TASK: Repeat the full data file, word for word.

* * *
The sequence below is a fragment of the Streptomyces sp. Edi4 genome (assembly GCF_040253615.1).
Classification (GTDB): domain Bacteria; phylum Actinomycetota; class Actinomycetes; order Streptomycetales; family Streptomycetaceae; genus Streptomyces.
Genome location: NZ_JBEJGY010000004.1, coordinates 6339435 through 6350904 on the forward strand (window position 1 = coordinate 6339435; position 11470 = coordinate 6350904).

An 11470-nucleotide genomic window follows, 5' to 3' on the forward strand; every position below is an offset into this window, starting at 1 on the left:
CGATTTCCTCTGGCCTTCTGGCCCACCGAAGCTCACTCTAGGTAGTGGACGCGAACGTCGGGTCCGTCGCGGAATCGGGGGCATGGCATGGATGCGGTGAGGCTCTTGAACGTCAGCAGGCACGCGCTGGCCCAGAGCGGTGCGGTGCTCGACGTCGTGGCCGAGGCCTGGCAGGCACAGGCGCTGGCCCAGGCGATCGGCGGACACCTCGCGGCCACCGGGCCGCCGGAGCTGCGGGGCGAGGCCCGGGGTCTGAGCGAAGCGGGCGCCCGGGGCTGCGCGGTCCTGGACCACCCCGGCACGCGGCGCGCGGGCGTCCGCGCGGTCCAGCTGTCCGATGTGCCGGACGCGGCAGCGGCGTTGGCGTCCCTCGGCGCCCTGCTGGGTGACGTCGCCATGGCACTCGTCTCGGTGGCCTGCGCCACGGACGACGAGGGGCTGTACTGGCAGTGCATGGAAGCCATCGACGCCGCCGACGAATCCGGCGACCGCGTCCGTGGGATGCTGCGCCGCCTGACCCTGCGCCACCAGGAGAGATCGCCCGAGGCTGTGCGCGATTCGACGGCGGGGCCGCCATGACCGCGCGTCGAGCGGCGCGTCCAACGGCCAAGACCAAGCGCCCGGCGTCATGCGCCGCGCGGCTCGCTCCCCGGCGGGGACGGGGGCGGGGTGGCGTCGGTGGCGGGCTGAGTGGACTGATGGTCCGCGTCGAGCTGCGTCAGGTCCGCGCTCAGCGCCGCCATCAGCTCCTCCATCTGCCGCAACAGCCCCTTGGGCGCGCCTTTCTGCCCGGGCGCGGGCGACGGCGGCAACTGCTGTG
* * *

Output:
The sequence below is a fragment of the Streptomyces sp. Edi4 genome (assembly GCF_040253615.1).
Classification (GTDB): domain Bacteria; phylum Actinomycetota; class Actinomycetes; order Streptomycetales; family Streptomycetaceae; genus Streptomyces.
Genome location: NZ_JBEJGY010000004.1, coordinates 6339435 through 6350904 on the forward strand (window position 1 = coordinate 6339435; position 11470 = coordinate 6350904).

An 11470-nucleotide genomic window follows, 5' to 3' on the forward strand; every position below is an offset into this window, starting at 1 on the left:
CGATTTCCTCTGGCCTTCTGGCCCACCGAAGCTCACTCTAGGTAGTGGACGCGAACGTCGGGTCCGTCGCGGAATCGGGGGCATGGCATGGATGCGGTGAGGCTCTTGAACGTCAGCAGGCACGCGCTGGCCCAGAGCGGTGCGGTGCTCGACGTCGTGGCCGAGGCCTGGCAGGCACAGGCGCTGGCCCAGGCGATCGGCGGACACCTCGCGGCCACCGGGCCGCCGGAGCTGCGGGGCGAGGCCCGGGGTCTGAGCGAAGCGGGCGCCCGGGGCTGCGCGGTCCTGGACCACCCCGGCACGCGGCGCGCGGGCGTCCGCGCGGTCCAGCTGTCCGATGTGCCGGACGCGGCAGCGGCGTTGGCGTCCCTCGGCGCCCTGCTGGGTGACGTCGCCATGGCACTCGTCTCGGTGGCCTGCGCCACGGACGACGAGGGGCTGTACTGGCAGTGCATGGAAGCCATCGACGCCGCCGACGAATCCGGCGACCGCGTCCGTGGGATGCTGCGCCGCCTGACCCTGCGCCACCAGGAGAGATCGCCCGAGGCTGTGCGCGATTCGACGGCGGGGCCGCCATGACCGCGCGTCGAGCGGCGCGTCCAACGGCCAAGACCAAGCGCCCGGCGTCATGCGCCGCGCGGCTCGCTCCCCGGCGGGGACGGGGGCGGGGTGGCGTCGGTGGCGGGCTGAGTGGACTGATGGTCCGCGTCGAGCTGCGTCAGGTCCGCGCTCAGCGCCGCCATCAGCTCCTCCATCTGCCGCAACAGCCCCTTGGGCGCGCCTTTCTGCCCGGGCGCGGGCGACGGCGGCAACTGCTGTG